Thursday, 8 January 2015

Strange Bedfellows: Freedom, Equality and Love.

"Liberte, Egalite, Fraternite" is the phrase that I once had planned to have tattoo-ed above my heart. That was until I found out it was the motto of France and decided there was something a bit weird about adopting French nationalism having never so much as set foot on French soil.

Digressions aside this little trinity of values, freedom/equality/fraternity, has proved to be a slippery customer for many a political philosopher despite them being the presumed corner-stone of liberal thought. Humans ought to be free, Humans are naturally equal and Humans should strive for a world of love and togetherness. It all sounds rather idealistic and lovely and to be fair when you hear modern advocates of liberalism discuss them, even in a dry academic context, you can't help but fall in love with them.
So where's the problem? What makes this homely triplet so slippery to grasp?

 The crux of it lies in slotting together the ideals of equality and freedom. The argument being that some people naturally are more talented, deserving, resourceful or driven than others and in a society where everyone is free to pursue success and prosperity this makes equality impossible.
Indeed certain philosophers have turned their backs on liberalism for precisely this reason. The libertarian poster boy Friedrich Hayek in "The Constitution of Liberty" keeps his endorsement of equality firmly chained to the backseat, allowing for nothing but "equality before the law".* Where as Roger Scruton, a man of a more traditionally conservative bent, quite early on in his book "The Meaning of Conservatism" argues that the fundamental flaw, right from the beginning of the liberal project, was in thinking that any form of equality could be reconciled with freedom .**

Coming from a political background that is distinctly "anti-liberal" I'm going to attempt to offer a solution to this problem.

Both the terms equality and freedom pull on us and rightly so. They describe conditions of life that most of us, raging ego-maniacs aside, would consider to be quite pleasant.

The problem that liberalism has, and concurrently the problem with the phrase "liberte egalite fraternite", is that it mistakenly suggests that equality and freedom describe two distinct values when in reality they describe the very same project but from different qualitative angles.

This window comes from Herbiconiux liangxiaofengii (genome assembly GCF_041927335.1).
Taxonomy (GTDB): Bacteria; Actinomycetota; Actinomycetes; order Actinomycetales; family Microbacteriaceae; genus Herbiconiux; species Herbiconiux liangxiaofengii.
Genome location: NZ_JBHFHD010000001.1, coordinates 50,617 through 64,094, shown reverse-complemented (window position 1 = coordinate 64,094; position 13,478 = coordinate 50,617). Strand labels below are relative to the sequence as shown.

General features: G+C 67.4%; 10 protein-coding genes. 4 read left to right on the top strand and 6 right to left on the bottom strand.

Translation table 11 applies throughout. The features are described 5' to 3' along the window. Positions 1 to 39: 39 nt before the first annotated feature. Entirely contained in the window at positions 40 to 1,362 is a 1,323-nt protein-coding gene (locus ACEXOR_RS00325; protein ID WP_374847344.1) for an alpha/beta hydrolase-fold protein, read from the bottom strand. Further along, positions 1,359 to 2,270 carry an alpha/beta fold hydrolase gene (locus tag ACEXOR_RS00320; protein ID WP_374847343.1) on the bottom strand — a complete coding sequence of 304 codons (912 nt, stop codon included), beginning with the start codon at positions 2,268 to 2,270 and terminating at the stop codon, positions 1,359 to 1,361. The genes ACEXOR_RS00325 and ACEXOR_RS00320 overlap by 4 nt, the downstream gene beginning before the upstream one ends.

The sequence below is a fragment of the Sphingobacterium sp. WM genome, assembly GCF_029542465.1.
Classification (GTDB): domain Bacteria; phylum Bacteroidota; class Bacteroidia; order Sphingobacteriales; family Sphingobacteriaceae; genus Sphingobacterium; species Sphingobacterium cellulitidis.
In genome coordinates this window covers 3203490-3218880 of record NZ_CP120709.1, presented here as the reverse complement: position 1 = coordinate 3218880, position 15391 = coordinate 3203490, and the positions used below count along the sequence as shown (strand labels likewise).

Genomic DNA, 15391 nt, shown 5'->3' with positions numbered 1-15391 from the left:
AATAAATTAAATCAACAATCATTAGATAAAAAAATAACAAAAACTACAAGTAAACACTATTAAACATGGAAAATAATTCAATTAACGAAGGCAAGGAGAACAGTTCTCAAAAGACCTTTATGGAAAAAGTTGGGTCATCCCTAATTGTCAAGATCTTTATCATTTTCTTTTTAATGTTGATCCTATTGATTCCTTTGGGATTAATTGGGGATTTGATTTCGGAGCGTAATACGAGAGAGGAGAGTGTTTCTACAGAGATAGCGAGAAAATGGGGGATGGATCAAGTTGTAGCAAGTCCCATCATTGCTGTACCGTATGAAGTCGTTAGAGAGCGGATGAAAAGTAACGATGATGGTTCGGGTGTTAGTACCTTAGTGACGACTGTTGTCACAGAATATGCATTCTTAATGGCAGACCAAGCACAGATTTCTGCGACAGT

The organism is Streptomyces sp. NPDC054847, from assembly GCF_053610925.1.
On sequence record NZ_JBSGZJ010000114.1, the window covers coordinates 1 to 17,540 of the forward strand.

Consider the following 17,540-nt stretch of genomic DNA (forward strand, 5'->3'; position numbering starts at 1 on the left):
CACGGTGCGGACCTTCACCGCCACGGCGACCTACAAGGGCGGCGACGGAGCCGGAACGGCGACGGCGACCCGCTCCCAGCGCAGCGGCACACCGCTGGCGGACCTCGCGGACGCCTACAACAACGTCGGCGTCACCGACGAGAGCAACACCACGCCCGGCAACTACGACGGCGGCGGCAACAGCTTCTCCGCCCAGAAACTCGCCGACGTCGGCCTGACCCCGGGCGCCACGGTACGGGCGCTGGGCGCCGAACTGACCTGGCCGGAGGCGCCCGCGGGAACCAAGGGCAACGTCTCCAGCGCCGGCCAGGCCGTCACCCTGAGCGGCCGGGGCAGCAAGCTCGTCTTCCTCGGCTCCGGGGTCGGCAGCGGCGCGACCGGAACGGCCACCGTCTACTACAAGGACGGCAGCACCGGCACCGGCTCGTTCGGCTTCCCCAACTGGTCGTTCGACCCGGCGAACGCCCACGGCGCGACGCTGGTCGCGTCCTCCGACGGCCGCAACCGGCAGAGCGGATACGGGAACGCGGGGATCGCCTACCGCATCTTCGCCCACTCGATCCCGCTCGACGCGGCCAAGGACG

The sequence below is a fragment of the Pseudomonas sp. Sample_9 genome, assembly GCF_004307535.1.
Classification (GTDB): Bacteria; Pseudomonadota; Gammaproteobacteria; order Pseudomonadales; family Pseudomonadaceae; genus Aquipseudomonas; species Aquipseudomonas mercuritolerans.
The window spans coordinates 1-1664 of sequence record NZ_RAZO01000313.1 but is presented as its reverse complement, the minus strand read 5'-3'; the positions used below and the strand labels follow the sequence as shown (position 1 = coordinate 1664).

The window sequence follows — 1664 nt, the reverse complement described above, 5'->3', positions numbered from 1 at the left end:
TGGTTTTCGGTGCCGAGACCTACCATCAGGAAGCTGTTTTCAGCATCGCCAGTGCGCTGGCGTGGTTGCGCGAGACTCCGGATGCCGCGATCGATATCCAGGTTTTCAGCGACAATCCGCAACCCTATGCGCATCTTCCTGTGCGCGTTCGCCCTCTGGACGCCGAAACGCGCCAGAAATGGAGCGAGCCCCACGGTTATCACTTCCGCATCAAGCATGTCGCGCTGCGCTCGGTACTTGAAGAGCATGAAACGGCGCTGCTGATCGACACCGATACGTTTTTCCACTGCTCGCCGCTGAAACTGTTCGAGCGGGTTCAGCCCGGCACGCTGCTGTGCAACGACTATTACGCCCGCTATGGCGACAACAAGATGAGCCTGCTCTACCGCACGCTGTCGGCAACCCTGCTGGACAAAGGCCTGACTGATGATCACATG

In liberal language, freedom is thought of as an individualist value; it is something that exists independently of society and indeed it is almost defined by a lack of influence from society. Accordingly, to prevent this giddy Icarus of self-determination from flying into the sun of tyranny, liberalism tempers it with equality and also fraternity. In short equality works to restrict freedom enough so that it is socially tolerable.
My instinct when presented with these kinds of dichotomies is to assume that we are talking about these values incorrectly rather than failing to achieve the right balance. So here's my assessment in full:

Where as freedom describes the lived experience of acting on ones desires, equality describes the social conditions necessary for freedom to be realized as a political ideal. In short we must be equal or else we have not achieved freedom in the meaningful political sense and conversely if we are not free then we cannot be equal.

One may be tempted to argue that one can be equal and not free just as one can be free and not equal; usually by drawing on a hypothetical society in which everyone was forced to have the same amount of resources or alternatively pointing to the old Soviet Union.

However, in order for someone to take away your freedom they must have power over you. If your fellow man is truly your equal then they would not be able to strip you of your freedom. Unequal societies cannot play host to true political freedom as the freedom of those lower down the social ladder is conditional on the approval of those higher up.

Likewise if your freedom can be unjustly restricted then there must be someone in a position of power who can command you, hence inequality.

The problem with having "liberte and egalite" in the same sentence is not that they are antagonistic but rather that it is a mistake to conceive of them as separate projects.

*For now we're just going to forget that libertarians are, at heart, classical liberals and that there are probably plenty of early liberals who would of accepted Friedman's approach to equality.

** Scruton actually does have some interesting things to say about Fraternity, in particular its potentially suffocating nature, with regards to freedom, when it turns into full-blown communitarianism.  

No comments:

Post a Comment